Theopposite case, that is, idiomatic forms which are syntactically positive althoughsemantically negative, can also be found, but they seem to be fewer in number:[11]It's too good to be true.[12]It all turned out very badly.2 The studyFor this paper, a dataset of 550 entries of NPIDs was compiled.Although myintention at the very beginning was to come up with a complete and exhaustiveglossary of all the NPIDs existing in modern English, I soon realised that it wasICAME Journal No.23going to prove a very difficult and time-consuming task.So it was deemedadvisable to restrict this preliminary analysis of NPIDs only to a highly repre-sentative sample.

The expressions analysed in the survey were selected from general and spe-cialized dictionaries, Cambridge Dictionary (CAMD), Cambridge Word Selec-tor (CAMWS), Collins Cobuild English Dictionary (CCD), Collins CobuildDictionary of Idioms (CCDI), Collins English-Spanish Dictionary (CESD),Larousse Dictionary (LA), Longman Dictionary of Contemporary English(LDCE), Oxford Dictionary of Current Idiomatic English (ODCIE), Partridge'sDictionary of Slang and Unconventional English (DSUE) and The Penguin Dic-tionary of English Idioms (PDEI), as well as from several phrase and grammarbooks (Wood 1964, 1977; Snchez-Benedito 1977; Seidl and McMordie 1978;Savaiano and Winget 1991; Apperson 1993).These data sources can be consid-ered as the most relevant and up-dated in the existing literature; they containinnumerable idiomatic expressions.Thus, each of the entries listed in theseworks was first studied manually.

Once the NPIDs were singled out and com-piled, a data-base was devised that contained all the key features criterial fortheir study and classification.These properties can be stated as follows:Source.Here the dictionary, or any of the other reference works from whichthe NPID entry had been extracted, was stated.Type of negation expressed: clause or constituent negation.

Within clausenegation, a further distinction was made, when possible, between not nega-tion and no negation instances.Syntactic pattern/structure.This was represented by categories such as NP,VP, AdjP, AdvP, Clause (henceforth, cl.), infinitive (henceforth, inf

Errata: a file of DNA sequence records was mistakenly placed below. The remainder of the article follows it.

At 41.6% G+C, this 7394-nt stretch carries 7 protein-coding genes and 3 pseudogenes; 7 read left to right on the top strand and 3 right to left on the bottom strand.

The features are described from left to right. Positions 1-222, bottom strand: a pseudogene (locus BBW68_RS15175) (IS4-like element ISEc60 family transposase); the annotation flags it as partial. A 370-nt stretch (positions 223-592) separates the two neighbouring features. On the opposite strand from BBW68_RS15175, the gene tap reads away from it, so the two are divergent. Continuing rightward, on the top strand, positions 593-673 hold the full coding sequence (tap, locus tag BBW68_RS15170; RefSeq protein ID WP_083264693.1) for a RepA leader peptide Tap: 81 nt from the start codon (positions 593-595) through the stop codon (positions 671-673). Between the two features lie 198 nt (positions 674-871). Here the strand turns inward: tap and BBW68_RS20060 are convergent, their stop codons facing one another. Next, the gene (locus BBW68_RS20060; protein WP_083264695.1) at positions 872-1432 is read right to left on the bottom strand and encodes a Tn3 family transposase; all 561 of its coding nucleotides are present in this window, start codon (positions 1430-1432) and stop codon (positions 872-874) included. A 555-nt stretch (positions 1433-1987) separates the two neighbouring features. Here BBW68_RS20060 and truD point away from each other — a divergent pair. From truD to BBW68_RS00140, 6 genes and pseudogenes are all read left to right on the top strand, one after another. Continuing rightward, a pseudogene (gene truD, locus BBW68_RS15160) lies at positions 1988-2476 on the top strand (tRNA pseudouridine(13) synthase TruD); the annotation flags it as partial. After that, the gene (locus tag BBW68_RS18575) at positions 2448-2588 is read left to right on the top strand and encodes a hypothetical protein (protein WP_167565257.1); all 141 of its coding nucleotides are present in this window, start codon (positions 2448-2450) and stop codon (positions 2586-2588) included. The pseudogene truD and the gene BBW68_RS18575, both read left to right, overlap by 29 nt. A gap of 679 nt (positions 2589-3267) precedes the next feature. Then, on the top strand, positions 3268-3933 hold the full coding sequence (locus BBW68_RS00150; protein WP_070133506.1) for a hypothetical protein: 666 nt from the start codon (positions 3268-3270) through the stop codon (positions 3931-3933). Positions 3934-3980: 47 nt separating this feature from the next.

idioms dictionary english spanish
.), etc.Meaning.A careful explanat

COURT INTERPRETERS GENERAL INTEREST Astiz, Carlos A."But They Don't Speak the Language: Achieving Quality Control of Translation in Criminal Courts." The Judges' Journal (Spring 1986): 32-35.Berk-Seligson, Susan.

The Bilingual Courtroom: Court Interpreters in the Judicial Process.

Chicago: University of Chicago Press, 1990.Conley, John M., and William M.O'Barr.Rules Versus Relationships: The Ethnography of Legal Discourse.

University of Chicago Press, 1990.

DeJongh, E.

M.An Introduction to Court Interpreting: Theory and Practice.

Lanham, MD: University Press of America, 1992.Edwards, Alicia Betsy."Ethical Conduct for the Court Interpreter." The Court Manager, National Association Management, 1988.

Frankenthaler, M.R.Skills for Bilingual Legal Personnel.Cincinnati: South-Western Publishing Co., 1982.Gerver, David, and Sinaiko, H.Wallace, Eds.Language Intepretation and Communication.New York & London: Plenum Press, 1978.Gonzalez, R.D., Vasquez, V.F., and Mikkelson, H.Fundamentals of Court Interpretation: Theory, Policy and Practice.Durham, NC: Carolina Academic Press, 1991.Harding, Edith, and Riley, Philip.The Bilingual Family: A Handbook for Parents.

Cambridge: Cambridge Uni,versity Press, 1986; reprinted 1991.Lederer, Richard.The Miracle of Language.New York: Pocket Books, Simon & Schuster, Inc., 1991.Loftus, Elizabeth, and Ketcham, Katherine.

Witness for the Defense: The Accused, the Eyewitness and the Expert Who Puts Memory on Trial.

New York: St.Martin's Press, 1991.Macrone, Michael.It's Greek to Me! New York: Cader Books, Harper Collins Publishers, 1991.